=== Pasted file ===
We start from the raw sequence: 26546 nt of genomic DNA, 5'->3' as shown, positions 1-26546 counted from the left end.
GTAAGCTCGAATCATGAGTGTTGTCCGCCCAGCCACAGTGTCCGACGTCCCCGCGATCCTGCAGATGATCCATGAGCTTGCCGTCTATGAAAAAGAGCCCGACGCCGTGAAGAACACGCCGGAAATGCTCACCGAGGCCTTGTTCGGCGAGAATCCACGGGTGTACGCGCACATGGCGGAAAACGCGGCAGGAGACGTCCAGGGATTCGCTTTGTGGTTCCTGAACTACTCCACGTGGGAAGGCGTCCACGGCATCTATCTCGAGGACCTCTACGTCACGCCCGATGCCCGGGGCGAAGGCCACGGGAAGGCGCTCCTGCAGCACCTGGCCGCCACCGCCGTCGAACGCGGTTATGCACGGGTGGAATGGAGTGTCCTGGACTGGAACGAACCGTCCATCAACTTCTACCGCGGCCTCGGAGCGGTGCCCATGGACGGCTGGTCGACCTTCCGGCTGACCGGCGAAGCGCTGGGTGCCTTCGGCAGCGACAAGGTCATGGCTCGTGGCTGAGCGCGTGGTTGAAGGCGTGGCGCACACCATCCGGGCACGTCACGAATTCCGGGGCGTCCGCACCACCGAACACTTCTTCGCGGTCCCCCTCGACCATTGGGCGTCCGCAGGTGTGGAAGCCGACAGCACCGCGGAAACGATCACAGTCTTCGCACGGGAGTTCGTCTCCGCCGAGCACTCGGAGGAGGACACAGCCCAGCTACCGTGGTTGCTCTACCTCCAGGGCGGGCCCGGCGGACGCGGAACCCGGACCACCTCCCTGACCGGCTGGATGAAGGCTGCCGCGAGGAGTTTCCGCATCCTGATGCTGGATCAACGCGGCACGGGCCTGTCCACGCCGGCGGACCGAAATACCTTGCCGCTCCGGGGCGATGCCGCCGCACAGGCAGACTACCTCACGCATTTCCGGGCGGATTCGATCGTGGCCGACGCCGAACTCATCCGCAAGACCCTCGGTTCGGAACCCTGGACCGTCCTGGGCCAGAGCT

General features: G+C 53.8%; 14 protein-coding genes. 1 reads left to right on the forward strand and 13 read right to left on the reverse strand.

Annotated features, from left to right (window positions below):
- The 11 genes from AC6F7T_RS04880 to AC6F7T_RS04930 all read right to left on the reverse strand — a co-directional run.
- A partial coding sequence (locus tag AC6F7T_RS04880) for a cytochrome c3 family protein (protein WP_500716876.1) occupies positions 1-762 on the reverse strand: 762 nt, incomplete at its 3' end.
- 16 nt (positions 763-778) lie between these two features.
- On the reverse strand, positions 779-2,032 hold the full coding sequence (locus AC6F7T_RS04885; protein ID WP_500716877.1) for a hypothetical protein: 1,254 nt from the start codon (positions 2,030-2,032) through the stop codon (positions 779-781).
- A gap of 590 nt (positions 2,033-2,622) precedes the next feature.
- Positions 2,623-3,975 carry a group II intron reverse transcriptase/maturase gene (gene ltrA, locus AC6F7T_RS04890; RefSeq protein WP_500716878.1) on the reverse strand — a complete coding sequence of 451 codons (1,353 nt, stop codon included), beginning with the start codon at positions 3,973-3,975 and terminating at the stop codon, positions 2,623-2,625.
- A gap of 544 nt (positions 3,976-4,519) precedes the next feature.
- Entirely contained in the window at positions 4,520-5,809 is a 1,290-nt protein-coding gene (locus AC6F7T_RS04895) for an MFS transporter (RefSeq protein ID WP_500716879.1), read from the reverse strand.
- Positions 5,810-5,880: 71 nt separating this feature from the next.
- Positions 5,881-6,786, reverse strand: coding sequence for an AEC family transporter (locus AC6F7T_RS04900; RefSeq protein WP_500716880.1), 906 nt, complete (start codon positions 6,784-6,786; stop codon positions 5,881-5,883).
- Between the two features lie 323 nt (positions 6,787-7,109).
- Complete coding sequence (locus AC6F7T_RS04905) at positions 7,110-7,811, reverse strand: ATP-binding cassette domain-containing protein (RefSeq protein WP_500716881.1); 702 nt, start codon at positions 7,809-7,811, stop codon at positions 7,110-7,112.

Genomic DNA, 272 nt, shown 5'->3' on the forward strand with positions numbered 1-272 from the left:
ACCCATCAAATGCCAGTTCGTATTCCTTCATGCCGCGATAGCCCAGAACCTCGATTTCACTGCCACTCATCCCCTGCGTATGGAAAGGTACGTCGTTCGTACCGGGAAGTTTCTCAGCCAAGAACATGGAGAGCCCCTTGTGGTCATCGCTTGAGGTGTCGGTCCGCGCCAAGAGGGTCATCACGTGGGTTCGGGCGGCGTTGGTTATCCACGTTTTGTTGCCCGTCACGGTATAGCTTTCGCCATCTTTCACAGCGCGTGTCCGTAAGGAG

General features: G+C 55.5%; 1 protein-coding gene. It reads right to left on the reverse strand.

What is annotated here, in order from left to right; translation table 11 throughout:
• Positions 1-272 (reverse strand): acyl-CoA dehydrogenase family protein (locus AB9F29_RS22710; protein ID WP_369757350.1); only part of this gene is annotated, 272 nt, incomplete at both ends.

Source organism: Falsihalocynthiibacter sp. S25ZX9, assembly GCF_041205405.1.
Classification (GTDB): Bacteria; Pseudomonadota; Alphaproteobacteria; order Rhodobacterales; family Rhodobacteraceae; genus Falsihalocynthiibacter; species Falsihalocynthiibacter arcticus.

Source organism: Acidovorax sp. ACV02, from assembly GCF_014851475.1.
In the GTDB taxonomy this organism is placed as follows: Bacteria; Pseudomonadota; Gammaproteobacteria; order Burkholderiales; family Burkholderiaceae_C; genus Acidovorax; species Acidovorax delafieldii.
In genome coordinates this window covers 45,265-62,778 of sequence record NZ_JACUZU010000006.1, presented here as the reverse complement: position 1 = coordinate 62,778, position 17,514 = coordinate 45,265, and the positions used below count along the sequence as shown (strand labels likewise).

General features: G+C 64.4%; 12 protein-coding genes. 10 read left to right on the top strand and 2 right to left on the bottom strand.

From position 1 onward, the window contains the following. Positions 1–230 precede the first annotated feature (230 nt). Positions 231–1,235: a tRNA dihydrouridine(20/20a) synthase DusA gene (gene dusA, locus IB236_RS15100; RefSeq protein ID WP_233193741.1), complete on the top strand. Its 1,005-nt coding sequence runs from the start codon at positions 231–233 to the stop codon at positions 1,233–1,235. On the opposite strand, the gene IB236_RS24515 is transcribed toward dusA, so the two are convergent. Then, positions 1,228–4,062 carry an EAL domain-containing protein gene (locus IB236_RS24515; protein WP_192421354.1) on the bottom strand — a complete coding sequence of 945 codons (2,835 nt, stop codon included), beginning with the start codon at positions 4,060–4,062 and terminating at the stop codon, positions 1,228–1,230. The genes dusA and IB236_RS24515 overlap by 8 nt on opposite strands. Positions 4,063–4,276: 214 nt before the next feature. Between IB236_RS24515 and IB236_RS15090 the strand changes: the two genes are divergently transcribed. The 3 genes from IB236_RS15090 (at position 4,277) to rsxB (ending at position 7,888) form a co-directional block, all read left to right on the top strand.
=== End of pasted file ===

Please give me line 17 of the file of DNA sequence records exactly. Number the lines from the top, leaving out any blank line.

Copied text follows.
Genomic DNA, 272 nt, shown 5'->3' on the forward strand with positions numbered 1-272 from the left: